We saw this BMW R75/5 being towed by a pickup truck on I-81 on the way back from Starbase Nashville a couple of weeks ago; at first glance I thought it was an old Honda CB750 because of the color and chrome fenders, then we got closer and I saw it was a BMW.
We stopped at a hotel in Wytheville, Virginia, for the night and I was pleasantly surprised to see the BMW owner had picked the same hotel. I didn’t get a chance to speak with him, but I was able to eyeball the bike early the next day, while taking the dogs out for their morning constitution.
What a beautiful bike. Closer inspection made me think it was carefully restored or extremely well preserved and maintained, but it was near-perfect either way. There were 28,344 miles on the clock (maybe it was actually 128,344 since it was a five-digit odometer) and the state safety inspection sticker was current, as was the New York state plate.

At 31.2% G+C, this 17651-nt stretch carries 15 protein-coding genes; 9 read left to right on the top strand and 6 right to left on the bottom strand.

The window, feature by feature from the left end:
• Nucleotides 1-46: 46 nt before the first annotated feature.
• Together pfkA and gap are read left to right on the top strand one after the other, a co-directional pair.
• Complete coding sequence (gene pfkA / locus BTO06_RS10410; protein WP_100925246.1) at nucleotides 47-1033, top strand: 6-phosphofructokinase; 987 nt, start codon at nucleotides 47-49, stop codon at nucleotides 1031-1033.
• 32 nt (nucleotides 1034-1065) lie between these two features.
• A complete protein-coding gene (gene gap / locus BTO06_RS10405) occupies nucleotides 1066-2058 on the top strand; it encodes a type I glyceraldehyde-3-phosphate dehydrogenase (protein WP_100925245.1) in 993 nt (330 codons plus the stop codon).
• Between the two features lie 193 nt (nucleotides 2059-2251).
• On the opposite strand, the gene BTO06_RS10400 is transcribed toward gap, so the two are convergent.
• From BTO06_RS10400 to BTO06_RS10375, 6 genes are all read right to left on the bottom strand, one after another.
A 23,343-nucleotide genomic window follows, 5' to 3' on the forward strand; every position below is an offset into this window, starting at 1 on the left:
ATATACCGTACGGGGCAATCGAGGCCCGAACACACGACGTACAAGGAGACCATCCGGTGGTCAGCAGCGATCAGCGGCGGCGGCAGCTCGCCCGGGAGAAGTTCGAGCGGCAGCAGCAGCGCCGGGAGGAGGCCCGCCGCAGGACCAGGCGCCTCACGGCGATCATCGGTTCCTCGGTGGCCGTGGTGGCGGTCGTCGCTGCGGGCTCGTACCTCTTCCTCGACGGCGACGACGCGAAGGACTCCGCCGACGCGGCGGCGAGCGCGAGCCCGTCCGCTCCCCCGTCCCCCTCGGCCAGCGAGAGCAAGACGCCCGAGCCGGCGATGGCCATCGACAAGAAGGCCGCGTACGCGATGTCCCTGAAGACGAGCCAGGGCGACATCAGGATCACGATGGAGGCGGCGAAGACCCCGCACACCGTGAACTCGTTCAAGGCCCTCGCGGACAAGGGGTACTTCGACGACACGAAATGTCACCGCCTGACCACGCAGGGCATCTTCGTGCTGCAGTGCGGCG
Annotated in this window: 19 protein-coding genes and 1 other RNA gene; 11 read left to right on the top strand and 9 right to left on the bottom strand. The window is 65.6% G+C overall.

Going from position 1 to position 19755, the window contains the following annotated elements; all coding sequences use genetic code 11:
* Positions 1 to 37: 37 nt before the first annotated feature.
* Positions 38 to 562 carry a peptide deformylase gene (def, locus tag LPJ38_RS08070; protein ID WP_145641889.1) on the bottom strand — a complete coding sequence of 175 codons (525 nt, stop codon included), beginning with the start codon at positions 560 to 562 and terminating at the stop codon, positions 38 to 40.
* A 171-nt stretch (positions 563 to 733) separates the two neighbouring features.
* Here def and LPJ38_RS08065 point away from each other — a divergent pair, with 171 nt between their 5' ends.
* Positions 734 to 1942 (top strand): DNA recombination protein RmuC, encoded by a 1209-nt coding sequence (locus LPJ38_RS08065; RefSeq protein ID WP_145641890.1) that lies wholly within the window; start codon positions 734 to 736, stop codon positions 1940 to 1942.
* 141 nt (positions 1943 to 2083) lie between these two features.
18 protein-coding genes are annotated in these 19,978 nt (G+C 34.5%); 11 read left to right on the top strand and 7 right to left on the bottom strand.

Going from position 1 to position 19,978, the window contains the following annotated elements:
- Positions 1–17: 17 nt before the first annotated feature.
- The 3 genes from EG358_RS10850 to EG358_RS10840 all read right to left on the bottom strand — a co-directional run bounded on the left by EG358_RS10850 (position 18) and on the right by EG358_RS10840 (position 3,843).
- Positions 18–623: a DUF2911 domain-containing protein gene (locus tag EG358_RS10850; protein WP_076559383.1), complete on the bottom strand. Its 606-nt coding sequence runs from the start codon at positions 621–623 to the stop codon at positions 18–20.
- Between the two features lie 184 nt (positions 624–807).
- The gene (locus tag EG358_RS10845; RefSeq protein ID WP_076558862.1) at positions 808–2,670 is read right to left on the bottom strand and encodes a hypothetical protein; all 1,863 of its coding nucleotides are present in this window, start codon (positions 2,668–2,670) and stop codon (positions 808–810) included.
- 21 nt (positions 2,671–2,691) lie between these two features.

I’ve always liked the classic BMWs. The Slash/5 models were produced from 1969-73, according to bmbike.co.uk. This one has about 50 hp and a top speed of 108 mph.
With Skipper, our hyperactive Treeing Walker Coonhound1 tugging on her leash, I photographed the bike from all sides.
And here’s where it gets slightly weird. It wasn’t until later, looking over the photos, that I learned the significance of the sticker on the right side below the saddle: Philip Funnell, a legendary BMW rider, dealer and builder from Canada. He’s taken bikes around the world at least twice and was inducted into the Canadian Motorcycle Hall of Fame in 2010.
One of his bikes, his handcrafted R75/6 Podcycle, is on display at Bob’s BMW in Jessup, Maryland, a dealer whose service department has taken care of Endurance in the past. Linda and I were there five days ago, looking at touring bikes. I must have walked right by the Podcycle.
I don’t want to say I feel cheated, but I would have loved to learn where that New York BMW had been and whether its owner knew Mr. Funnell. We’ll call it a near-brush with history and leave it at that.